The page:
Also see "The Role of a Chapter 13 Trustee".
Confirmation - The approval of a plan of reorganization by a bankruptcy judge.
Credit Counseling - prior to filing for bankruptcy, debtors are required to take a credit counseling from an approved provider of credit counseling. To obtain approval, organizations offering a credit counseling course must file an application with the United States Department of Justice - United States Trustee Program.
Creditor - A person or organization to whom a debtor owes a debt.
Debtor - A petitioner who has filed a bankruptcy petition pursuant to Title 11 of the United States Code.
Disbursements - Payments made to creditors by the Chapter 13 Trustee pursuant to the debtor’s approved Chapter 13 plan.
Discharge - The complete satisfaction and elimination of debt by the debtor upon successful completion of the Chapter 13 plan.
Also see "Dismissal vs. Discharge"
Employer Deductions - An order that is filed with the United States Bankruptcy Court and submitted to the employer so that Chapter 13 payments are deducted automatically from the debtor’s paycheck.
Feasibility - A term used in bankruptcy to say that a plan can complete as proposed as long as the debtor’s payments into the plan are timely made. In a Chapter 13 plan, to be feasible, the plan must complete within a 3-5 year time frame.
Final Report - A final report is a final accounting filed by the Trustee with the United States Bankruptcy Court which details all of the funds received by the debtor in Chapter 13 payments and all the funds paid by the Chapter 13 Trustee pursuant to the debtor’s Chapter 13 plan.
Final Review - This is when the file is reviewed making sure that all claims that have been filed with the United States Bankruptcy Court have been paid by the Trustee’s office.
Financial Management Instructional Course - to earn a bankruptcy discharge, debtors are required to take a two hour course in financial management from an approved provider. To obtain approval, organizations offering a financial management instructional course must file an application with the United States Department of Justice - United States Trustee Program.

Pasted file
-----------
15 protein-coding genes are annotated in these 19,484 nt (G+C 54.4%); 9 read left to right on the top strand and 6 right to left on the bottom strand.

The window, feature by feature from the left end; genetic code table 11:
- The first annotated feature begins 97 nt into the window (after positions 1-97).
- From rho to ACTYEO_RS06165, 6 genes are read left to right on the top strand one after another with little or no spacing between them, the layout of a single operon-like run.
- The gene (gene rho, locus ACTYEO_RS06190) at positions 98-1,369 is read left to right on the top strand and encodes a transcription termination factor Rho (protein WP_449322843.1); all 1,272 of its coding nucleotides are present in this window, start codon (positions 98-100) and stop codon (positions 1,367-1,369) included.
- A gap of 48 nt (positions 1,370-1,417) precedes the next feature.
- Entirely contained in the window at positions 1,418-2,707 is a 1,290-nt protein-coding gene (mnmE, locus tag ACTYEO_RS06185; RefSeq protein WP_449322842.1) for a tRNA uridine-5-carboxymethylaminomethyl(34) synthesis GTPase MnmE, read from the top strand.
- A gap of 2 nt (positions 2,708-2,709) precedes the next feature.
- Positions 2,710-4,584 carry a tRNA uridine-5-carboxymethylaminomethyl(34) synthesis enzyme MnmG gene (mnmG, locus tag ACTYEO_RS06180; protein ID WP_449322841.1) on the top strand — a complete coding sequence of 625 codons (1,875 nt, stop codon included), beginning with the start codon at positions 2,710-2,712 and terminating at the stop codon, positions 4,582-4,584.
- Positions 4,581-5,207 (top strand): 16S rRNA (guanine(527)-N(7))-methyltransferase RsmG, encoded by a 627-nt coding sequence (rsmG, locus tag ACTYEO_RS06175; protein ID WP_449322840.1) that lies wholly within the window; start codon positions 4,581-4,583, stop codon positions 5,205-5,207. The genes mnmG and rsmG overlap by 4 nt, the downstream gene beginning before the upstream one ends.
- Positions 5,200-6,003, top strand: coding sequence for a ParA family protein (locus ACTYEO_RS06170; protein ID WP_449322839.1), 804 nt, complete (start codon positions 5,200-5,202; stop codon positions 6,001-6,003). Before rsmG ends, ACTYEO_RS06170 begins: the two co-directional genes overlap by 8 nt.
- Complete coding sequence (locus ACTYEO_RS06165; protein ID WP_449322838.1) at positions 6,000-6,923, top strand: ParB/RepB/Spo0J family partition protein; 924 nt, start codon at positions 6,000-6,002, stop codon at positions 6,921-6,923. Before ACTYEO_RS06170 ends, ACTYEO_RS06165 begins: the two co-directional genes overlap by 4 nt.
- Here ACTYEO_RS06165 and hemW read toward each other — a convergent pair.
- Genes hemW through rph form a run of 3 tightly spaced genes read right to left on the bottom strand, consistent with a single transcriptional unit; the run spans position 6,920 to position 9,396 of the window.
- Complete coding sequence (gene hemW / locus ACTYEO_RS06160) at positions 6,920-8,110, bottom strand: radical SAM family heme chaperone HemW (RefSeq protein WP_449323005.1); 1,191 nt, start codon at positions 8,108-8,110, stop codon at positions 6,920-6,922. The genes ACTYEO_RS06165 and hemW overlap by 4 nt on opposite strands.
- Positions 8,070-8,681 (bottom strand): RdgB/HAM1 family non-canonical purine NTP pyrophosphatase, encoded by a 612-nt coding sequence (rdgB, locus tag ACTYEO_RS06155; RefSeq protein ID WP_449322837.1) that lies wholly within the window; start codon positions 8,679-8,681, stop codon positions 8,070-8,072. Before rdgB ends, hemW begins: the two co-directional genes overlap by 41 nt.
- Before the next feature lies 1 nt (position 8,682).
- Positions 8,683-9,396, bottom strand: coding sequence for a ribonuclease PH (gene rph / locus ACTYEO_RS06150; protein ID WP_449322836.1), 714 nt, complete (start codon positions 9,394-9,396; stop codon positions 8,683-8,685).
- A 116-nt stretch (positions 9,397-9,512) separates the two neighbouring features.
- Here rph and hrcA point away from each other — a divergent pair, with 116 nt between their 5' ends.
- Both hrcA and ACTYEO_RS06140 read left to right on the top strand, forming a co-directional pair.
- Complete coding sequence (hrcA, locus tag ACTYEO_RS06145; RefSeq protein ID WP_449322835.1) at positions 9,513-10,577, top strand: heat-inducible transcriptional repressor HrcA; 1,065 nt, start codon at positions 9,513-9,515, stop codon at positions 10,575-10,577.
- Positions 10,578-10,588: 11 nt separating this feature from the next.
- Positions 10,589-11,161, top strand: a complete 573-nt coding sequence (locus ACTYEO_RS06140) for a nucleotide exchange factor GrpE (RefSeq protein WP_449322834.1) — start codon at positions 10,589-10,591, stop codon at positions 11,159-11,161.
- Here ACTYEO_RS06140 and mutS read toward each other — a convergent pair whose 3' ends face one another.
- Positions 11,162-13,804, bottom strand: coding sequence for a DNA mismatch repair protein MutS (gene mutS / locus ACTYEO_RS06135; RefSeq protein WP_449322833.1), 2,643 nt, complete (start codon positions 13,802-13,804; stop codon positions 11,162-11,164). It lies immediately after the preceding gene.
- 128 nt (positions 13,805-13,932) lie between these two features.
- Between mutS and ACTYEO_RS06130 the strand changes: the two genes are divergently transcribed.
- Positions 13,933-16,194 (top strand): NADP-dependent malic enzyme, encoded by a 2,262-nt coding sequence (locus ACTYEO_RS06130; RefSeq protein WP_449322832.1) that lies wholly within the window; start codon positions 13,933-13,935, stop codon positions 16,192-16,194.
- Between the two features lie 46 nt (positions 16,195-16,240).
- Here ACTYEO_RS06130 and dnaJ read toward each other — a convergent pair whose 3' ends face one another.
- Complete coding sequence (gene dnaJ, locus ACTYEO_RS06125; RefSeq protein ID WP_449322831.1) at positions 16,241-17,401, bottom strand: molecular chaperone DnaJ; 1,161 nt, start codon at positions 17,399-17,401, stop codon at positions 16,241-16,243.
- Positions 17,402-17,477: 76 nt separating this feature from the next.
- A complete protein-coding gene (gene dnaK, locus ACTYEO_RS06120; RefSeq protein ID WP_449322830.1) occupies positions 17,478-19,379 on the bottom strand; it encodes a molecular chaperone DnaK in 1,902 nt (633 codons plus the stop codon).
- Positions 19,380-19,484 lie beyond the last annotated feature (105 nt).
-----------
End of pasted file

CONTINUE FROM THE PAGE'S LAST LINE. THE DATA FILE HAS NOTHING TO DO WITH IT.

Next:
Ledger Statement - A report that shows the status of a Chapter 13 plan:

• Creditors that have filed a proof of claim
• Receipts from debtor
• Amount that has been paid to each creditor

This statement is an overview of your complete case and it is mailed one time a year to the debtor.
Means Test - also known as "The Statement of Current Monthly Income and Calculation of Commitment Period and Disposable Income". A statistical calculation which determines a debtor's applicable commitment period for the Chapter 13 plan and the starting point in determining the amount of funds to be paid unsecured creditors.
Motions - A legal document made before the court requesting that the court grant the moving party a right to take some action. For example, if the debtor does not make payments into the Chapter 13 plan, the Trustee will motion the court to dismiss the case.
Motion to Value - This motion is filed by the debtor’s attorney stating that a certain secured property has a lesser value than what is owed on that piece of property.